It was in the afternoon that I passed through the street, around which most of the Jewish inhabitants in Posen have their synagogues, and institutions, and perhaps homes. On the low stoops of the dingy dwellings, at a window, or on the threshold, some people were standing or sitting. But nobody was in his shirt-sleeves—this civilized custom obtains in full sight of the American eagle, and not very far from the dome of the New York "Temple of Grandeur," whose members are all educated men, and appear ashamed of their Polish ancestry and relatives. The sidewalks were scoured, the roadway cleared of dirt, the gutters free from wandering reminiscences of yesterday's dinner. I looked in vain for such coreligionists as still adhere to the curls and long coat. Perhaps they have all gone to America, and have now become pillars of the synagogue, in frock coats and black ties. I saw no elegance: these were poor people, that was all, busy in the humbler callings of life, and let us hope doing their duty faithfully and loyally, too. There was little beauty either; the women seemed to have a rather tired look; they must help their husbands at shop keeping, and some are widows, and then there is the house to be cleaned for Saturday.

Most of the dozen synagogues in Posen are close neighbors, from the large temple of Dr. Bloch to the small chevra which meets near Rabbi Akiva Eger's old residence. There are Orphan Asylums, one for boys and one for girls, both small; the boys' Asylum has a neat building of its own, with accommodations for eighteen lads. A pleasant fact to recollect is that, to a Christian Baron are the Posen Jews in part indebted for the erection of this Orphan Asylum, with its pretty synagogue.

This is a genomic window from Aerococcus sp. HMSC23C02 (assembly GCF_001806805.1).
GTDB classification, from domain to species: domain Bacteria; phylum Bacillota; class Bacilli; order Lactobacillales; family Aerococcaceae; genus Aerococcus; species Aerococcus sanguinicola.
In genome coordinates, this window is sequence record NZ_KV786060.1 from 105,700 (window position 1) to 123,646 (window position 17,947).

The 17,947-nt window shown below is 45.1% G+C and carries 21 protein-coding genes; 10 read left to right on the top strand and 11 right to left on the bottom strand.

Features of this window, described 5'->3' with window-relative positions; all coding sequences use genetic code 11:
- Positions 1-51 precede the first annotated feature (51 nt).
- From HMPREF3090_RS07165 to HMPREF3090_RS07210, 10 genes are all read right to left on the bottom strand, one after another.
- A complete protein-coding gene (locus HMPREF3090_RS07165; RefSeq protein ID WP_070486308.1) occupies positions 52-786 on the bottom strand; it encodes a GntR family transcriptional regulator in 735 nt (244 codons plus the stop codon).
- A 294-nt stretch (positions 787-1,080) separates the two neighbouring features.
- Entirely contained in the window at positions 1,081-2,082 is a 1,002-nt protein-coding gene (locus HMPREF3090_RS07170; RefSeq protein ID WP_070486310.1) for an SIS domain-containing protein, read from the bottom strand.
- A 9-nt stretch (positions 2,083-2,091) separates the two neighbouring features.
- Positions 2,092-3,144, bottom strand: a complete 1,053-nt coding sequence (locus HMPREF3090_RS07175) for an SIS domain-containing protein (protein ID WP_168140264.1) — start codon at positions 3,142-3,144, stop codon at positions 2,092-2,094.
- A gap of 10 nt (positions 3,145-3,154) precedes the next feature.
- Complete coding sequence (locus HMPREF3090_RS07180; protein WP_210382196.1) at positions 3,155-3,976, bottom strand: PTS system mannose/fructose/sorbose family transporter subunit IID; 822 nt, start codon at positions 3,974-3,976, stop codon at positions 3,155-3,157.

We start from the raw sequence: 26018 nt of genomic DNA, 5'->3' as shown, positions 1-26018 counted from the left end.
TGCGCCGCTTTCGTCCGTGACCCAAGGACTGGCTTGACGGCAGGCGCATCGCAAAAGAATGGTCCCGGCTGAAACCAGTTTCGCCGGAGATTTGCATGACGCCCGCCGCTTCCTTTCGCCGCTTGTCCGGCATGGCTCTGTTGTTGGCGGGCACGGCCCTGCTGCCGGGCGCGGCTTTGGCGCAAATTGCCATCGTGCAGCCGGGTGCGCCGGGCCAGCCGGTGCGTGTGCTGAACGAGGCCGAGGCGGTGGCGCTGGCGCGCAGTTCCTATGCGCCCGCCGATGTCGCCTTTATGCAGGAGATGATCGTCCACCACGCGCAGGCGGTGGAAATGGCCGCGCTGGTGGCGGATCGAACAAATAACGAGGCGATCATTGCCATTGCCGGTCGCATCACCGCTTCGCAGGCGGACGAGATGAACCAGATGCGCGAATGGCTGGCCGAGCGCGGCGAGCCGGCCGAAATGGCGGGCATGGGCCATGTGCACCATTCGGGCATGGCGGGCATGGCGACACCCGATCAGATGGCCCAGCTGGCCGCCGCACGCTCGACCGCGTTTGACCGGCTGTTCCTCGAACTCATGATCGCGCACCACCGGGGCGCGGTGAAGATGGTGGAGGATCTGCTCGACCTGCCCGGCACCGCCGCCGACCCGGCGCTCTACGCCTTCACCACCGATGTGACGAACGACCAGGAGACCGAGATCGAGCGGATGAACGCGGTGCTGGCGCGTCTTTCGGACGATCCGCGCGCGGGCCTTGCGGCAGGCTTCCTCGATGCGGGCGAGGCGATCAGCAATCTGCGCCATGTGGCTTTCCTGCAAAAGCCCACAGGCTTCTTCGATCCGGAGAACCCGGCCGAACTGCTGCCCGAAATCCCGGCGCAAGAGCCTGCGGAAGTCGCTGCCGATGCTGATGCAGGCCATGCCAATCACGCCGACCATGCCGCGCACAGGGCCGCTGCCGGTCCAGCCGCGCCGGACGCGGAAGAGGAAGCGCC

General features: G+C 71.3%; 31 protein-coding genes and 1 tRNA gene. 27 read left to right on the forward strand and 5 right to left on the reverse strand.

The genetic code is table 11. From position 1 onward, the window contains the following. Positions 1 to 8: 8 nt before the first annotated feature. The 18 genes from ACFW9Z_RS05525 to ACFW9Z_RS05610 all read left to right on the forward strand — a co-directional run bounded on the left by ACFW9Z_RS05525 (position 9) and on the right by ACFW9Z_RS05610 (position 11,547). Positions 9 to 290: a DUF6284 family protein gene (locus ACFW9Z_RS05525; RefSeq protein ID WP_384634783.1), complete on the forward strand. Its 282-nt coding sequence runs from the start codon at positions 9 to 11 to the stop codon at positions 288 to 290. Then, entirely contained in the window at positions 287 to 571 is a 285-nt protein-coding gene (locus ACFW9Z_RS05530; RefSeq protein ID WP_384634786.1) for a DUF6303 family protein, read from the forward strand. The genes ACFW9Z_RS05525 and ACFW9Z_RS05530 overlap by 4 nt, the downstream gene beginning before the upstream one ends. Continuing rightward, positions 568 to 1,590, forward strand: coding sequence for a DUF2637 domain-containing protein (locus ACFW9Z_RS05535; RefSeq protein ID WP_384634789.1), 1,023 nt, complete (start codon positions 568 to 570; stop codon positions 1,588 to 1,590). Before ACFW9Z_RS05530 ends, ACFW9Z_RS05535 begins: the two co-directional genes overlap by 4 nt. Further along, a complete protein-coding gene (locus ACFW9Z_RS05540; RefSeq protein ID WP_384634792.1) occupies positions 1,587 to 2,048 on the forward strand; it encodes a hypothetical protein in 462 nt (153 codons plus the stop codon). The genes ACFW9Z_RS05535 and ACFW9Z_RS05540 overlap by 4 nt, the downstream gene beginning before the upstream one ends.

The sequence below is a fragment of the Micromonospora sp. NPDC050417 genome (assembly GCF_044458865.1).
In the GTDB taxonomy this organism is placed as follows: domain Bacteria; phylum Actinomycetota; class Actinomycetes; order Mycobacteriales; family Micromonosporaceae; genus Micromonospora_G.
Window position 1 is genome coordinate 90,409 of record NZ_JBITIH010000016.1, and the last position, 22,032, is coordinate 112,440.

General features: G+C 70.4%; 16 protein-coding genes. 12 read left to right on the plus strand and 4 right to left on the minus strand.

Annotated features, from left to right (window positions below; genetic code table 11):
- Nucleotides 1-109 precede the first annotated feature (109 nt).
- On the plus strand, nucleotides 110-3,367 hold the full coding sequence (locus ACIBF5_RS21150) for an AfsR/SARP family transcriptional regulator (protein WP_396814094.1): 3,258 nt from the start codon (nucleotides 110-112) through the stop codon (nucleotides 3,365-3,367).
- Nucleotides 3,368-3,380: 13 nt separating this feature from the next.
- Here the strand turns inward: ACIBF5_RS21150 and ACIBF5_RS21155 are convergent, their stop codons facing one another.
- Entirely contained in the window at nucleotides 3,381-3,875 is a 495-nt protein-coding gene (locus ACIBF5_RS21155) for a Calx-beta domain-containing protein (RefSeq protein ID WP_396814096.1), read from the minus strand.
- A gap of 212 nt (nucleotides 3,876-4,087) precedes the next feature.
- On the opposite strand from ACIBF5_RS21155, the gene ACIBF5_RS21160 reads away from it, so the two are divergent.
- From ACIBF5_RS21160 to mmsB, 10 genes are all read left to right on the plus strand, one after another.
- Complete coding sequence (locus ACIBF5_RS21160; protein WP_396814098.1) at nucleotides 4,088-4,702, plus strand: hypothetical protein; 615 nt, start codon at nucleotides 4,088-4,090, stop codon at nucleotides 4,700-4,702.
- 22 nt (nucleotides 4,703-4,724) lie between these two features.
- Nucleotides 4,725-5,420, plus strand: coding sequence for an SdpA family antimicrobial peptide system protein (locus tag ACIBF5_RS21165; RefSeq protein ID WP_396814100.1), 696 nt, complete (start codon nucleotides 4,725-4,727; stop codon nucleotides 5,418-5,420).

Not very far from the Asylum is the Jewish Hospital, small but orderly. As in other European cities, the poorest Israelite regards a hospital as a charitable institution, and is ashamed to make use of it: its patients are mostly Jewish strangers. The Beth Hamedrash is but a step from the Hospital, and near both is the Mikve, which was erected at a cost of nearly $15,000, so an informant said. The Mikve proper is built according to the rabbinical law, but besides the ritual bath are a number of bath rooms, which are used by the rich and the poor. The Mikve is a handsome structure, and reflects a deal of credit on the community, who are not ashamed to preserve a sanitary institution of their ancestors.

In the late afternoon, men and women could be seen on the Judengasse, wending their way to the synagogues for the evening prayers. In Posen the synagogues are also used on weekdays: in New York for the most part we think that we have done God an important service if we occupy the synagogue for an hour or two once a week. It was not a crowd like that which issues from the Temple of Grandeur on fine Saturdays: it was more humbly dressed, but who dare say less reverent and God-fearing? I followed a friendly Posener, and he pointed out to me Plessner, the once famous preacher, who however is weak with advancing age, and preaches but seldom. The Posener led me through a court or two, passing Akiva Eger's old house, a room in which was his synagogue, into the oldest Jewish shrine in Posen, whose rabbi is Dr. Feilchenfeld, one of the ablest Talmudists in Europe, a gifted German preacher, and a man of much affability. His synagogue is more than eight centuries old, and is still in an excellent state of preservation. Some of the original contracts for the building of this synagogue were recently discovered, and fully attest its extraordinary antiquity. The building without seems like an old stone house; within, after passing through a dark court, it has a somewhat brighter look.—Mincha and Maariv were devoutly said by a congregation of at least sixty persons, and there were fully twenty in the women's synagogue.